Advertisement
Taxes

Last-minute Tax Breaks for the Self-Employed and Moonlighters

Buy new office equipment before year-end to qualify for extra tax breaks.

Whether you launched a new business this year or you're an experienced entrepreneur, being your own boss comes with a whole new set of tax issues--and plenty of opportunities to trim your tax bill. In most cases, you have to spend money before the end of the year to claim a deduction on your 2011 tax return. And the tax breaks apply whether you are a full-time business owner or operate a sideline enterprise.

Advertisement - Article continues below

SEE ALSO: Brace Yourself for Tax Changes in 2012

Upgrade your office You may deduct the cost of equipment you buy for your business before year-end, such as a computer, software, shredder, filing cabinets and furniture. And you have two ways to claim a deduction: all at once (known as first-year expensing), or gradually over the life of the property, as fixed by law, by claiming depreciation deductions.

Small businesses, including sole proprietorships, are permitted to expense up to $500,000 of new business equipment, computers and furniture purchased in 2011. So if you purchased a new computer for $2,500 in 2011, you could deduct the full $2,500 on your 2011 tax return. This immediate write-off can reduce your taxable income substantially, but, says Barbara Weltman, a lawyer and nationally recognized expert in taxation of small businesses, your business must be profitable to benefit.

Advertisement
Advertisement - Article continues below

"If it's not been a good year for you, it's not a good year to choose expensing to write off your business investment," says Weltman, author of J.K. Lasser's Small Business Taxes 2012 (Wiley, $19.95). The total first-year expensing deduction cannot exceed your taxable income, which includes not only the net income for your business, but also wages earned by you if you moonlight or by your spouse if you file a joint return. However, you can carry forward unused deductions to the following year.

Advertisement - Article continues below

If your income is down, you may be better off choosing the depreciation method, which allows you to spread your deduction over multiple years when your income -- and tax rate -- may be higher. And for 2011, there is a special bonus depreciation allowance that allows you to deduct the entire cost of the asset right away, even if your business is not profitable. That could boost your net operating loss and possibly result in a tax refund. But you had better hurry: Bonus depreciation is scheduled to drop to 50% in 2012.

Buy a business vehicle. New heavy SUVs put in service in 2011 are entitled to a huge tax break: You can write off 100% of the cost if no personal use is made of the vehicle thanks to 100% bonus depreciation. SUVs must have loaded gross vehicle weights over 6,000 pounds to qualify for this break. (Used SUVs don't get bonus depreciation). For lighter vehicles, the maximum write-off in the first year is $11,060.

Advertisement - Article continues below

Stock up on office supplies Go on a year-end buying spree and stock up on printer paper, printer ink cartridges and office stationery. It's all deductible on your 2011 return.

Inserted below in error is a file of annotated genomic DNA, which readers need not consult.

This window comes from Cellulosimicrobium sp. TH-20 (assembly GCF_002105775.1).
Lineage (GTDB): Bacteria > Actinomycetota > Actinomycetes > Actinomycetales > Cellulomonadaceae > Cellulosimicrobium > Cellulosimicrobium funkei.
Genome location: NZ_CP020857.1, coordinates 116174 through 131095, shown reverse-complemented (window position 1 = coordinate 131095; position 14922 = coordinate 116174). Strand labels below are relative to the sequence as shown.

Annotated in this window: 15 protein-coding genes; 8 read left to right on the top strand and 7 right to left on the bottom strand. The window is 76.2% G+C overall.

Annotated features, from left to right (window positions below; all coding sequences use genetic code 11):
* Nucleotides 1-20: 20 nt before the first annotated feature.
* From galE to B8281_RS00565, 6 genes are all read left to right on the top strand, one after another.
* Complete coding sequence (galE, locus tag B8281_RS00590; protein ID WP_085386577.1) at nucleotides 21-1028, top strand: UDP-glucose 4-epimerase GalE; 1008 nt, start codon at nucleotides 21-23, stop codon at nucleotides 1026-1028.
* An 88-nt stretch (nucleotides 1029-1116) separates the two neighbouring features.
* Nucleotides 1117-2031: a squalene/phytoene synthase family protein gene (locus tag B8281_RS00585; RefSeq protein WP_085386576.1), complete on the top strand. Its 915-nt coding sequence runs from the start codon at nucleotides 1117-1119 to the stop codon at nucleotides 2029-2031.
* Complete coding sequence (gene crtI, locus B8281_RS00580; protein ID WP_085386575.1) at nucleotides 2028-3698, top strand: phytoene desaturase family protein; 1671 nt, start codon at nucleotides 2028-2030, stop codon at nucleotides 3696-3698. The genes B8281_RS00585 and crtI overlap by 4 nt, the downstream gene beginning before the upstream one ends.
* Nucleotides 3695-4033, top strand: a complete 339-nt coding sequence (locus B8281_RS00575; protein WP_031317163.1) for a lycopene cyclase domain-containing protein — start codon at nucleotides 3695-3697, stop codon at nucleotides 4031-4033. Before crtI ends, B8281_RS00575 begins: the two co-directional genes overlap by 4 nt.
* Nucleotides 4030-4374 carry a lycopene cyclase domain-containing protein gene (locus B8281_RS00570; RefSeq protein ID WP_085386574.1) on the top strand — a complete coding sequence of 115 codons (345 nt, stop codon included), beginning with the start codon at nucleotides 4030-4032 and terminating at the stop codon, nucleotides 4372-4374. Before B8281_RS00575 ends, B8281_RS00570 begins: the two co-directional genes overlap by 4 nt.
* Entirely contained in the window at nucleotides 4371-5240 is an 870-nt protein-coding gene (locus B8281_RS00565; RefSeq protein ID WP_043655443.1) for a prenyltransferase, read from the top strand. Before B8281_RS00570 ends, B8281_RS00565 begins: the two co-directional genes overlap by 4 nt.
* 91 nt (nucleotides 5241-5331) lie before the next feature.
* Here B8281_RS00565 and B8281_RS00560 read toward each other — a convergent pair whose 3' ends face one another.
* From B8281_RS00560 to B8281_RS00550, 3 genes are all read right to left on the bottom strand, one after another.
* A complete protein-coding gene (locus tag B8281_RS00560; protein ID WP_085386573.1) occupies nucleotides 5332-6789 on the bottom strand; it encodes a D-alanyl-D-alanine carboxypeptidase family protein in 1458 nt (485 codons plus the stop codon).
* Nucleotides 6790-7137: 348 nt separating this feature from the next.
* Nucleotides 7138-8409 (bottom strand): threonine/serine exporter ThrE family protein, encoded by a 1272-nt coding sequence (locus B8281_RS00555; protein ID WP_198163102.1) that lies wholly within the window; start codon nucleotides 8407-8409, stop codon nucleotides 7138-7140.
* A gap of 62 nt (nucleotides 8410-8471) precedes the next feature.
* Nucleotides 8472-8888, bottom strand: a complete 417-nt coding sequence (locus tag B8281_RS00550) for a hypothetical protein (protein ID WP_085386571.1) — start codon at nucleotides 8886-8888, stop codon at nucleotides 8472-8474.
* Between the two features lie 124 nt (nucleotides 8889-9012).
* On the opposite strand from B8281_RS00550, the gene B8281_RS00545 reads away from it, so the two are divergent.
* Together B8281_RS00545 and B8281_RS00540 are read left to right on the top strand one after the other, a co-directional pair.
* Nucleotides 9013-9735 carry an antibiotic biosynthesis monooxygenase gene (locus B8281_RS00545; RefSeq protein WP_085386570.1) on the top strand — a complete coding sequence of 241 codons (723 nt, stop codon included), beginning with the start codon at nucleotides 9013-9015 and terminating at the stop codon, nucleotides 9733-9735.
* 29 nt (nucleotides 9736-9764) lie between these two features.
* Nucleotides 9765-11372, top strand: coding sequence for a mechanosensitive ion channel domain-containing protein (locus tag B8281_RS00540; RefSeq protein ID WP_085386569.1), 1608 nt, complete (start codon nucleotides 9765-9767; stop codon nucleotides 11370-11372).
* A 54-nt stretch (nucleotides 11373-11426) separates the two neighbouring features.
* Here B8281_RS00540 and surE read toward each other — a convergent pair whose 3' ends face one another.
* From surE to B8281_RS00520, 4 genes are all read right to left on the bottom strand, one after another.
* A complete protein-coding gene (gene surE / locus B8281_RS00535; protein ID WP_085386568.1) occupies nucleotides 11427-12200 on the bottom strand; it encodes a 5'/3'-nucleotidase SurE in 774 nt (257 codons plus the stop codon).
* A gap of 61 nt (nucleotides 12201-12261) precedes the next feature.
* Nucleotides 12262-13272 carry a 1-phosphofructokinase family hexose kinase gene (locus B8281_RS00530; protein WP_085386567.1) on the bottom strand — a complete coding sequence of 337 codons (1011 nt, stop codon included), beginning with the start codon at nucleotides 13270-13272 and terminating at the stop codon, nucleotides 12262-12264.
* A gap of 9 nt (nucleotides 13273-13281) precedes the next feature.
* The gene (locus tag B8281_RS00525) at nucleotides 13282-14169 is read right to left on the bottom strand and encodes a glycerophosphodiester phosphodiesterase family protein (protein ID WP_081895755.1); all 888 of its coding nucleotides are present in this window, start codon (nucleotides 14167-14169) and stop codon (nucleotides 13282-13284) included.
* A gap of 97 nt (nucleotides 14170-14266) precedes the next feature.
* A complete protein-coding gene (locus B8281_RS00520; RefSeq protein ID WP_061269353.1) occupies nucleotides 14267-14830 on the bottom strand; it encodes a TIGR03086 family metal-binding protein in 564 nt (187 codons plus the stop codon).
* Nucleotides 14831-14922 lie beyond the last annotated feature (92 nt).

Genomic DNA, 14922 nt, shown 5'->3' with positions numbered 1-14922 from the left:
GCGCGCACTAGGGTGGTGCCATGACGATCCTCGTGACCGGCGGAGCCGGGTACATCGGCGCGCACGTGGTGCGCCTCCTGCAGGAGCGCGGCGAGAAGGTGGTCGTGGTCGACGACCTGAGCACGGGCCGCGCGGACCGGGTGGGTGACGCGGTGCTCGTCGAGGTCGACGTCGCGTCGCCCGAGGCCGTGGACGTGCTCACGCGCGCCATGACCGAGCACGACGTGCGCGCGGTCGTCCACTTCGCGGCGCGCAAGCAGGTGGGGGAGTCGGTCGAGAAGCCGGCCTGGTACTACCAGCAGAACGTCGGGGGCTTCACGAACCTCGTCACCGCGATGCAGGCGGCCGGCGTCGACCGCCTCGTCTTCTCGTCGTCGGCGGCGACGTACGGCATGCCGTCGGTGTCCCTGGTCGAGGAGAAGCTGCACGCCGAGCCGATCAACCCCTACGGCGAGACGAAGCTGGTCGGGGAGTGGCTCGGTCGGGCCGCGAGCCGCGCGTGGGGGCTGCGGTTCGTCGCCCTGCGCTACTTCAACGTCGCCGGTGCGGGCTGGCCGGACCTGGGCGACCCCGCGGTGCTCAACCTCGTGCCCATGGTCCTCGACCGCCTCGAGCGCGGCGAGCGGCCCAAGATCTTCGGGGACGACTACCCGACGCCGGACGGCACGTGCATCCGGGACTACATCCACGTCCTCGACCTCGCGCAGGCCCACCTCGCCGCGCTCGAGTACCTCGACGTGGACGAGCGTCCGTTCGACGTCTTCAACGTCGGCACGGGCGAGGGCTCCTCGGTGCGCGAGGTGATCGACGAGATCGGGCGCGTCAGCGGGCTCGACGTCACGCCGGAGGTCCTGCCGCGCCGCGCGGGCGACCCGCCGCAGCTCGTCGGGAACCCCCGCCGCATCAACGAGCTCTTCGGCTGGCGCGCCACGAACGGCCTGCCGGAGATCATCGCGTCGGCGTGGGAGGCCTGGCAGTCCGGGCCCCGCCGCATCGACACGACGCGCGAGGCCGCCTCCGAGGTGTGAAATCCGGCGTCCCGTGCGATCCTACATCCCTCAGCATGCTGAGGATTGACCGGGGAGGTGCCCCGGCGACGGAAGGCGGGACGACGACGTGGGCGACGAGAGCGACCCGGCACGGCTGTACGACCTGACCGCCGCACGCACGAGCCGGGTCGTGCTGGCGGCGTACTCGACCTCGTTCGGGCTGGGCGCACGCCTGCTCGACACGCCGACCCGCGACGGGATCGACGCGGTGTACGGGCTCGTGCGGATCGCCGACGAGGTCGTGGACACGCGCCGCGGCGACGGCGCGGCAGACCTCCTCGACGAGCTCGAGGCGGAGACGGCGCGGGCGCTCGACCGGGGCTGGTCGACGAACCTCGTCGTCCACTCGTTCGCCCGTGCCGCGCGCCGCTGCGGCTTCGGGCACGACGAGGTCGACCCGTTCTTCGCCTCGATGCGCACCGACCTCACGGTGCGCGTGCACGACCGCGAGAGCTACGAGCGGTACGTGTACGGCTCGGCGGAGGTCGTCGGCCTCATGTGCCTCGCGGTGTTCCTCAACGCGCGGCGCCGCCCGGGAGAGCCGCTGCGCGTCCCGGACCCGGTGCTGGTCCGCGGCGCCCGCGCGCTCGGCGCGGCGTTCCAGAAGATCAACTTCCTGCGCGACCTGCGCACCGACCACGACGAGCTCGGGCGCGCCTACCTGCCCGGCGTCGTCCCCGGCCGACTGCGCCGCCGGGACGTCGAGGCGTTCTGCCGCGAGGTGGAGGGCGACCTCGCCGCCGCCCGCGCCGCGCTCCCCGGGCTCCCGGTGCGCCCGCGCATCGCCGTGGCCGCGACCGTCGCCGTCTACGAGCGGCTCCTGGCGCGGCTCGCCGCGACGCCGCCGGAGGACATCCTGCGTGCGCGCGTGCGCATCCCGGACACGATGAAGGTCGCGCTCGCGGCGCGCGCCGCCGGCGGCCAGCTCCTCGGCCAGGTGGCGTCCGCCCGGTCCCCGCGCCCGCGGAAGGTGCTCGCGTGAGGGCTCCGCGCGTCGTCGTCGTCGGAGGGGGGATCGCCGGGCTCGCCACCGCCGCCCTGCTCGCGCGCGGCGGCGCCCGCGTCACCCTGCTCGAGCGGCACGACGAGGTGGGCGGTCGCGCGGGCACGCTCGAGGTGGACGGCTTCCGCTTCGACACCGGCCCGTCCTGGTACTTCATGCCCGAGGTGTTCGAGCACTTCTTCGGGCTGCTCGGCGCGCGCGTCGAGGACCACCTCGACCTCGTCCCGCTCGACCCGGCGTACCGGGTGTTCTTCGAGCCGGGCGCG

Set up a retirement plan. Self-employed business owners may stash away more money in tax-deferred retirement plans than rank-and-file workers. In 2011, you can contribute up to $49,000 to a SEP IRA or a solo 401(k) plan. If you're 50 or older, you may contribute an extra $5,500 in catch-up contributions to a solo 401(k) plan (but not a SEP).

Although you don't have to fund your 401(k) until you file your 2011 tax return (including any extensions), you must establish a plan by December 31 to be able to deduct your contributions on your 2011 return. You may set up and fund a SEP as late as your tax-return filing date, which is April 17, 2012, for 2011, or October 15, 2012, if you file for an extension.

Sneak preview: new tax benefits -- as well as burdens -- for 2012

Advertisement

Most Popular

What Are the Income Tax Brackets for 2020 vs. 2019?
tax brackets

What Are the Income Tax Brackets for 2020 vs. 2019?

The IRS unveiled the 2020 tax brackets, and it's never too early to start planning to minimize your future tax bill.
June 20, 2020
Tax Changes and Key Amounts for the 2020 Tax Year
tax law

Tax Changes and Key Amounts for the 2020 Tax Year

Americans are facing a long list of tax changes for the 2020 tax year...and it's never too early to start thinking about next year's return.
June 22, 2020
10 Tax Breaks for the Middle Class
tax deductions

10 Tax Breaks for the Middle Class

Tax breaks aren't just for the rich. There are plenty of them that are only available to middle- and low-income Americans.
June 30, 2020

Recommended

Saver's Credit: A Retirement Tax Break for the Middle Class
Tax Breaks

Saver's Credit: A Retirement Tax Break for the Middle Class

Your retirement contributions could be the key to a lower tax bill.
July 9, 2020
8 Ways You Might Be Cheating on Your Taxes
taxes

8 Ways You Might Be Cheating on Your Taxes

Don't fall into these common traps that can get you in hot water with the IRS.
July 8, 2020
2020 Tax Deadline: When Are Tax Returns Due This Year?
tax deadline

2020 Tax Deadline: When Are Tax Returns Due This Year?

The April 15 deadline for filing your 2019 federal income tax return (and paying taxes) has been moved back...but the new due date is approaching fast…
July 8, 2020
How to Get an Extension for Filing Your Tax Return
tax deadline

How to Get an Extension for Filing Your Tax Return

If you can't wrap up your tax return by the July 15 deadline, it's easy to buy yourself more time.
July 7, 2020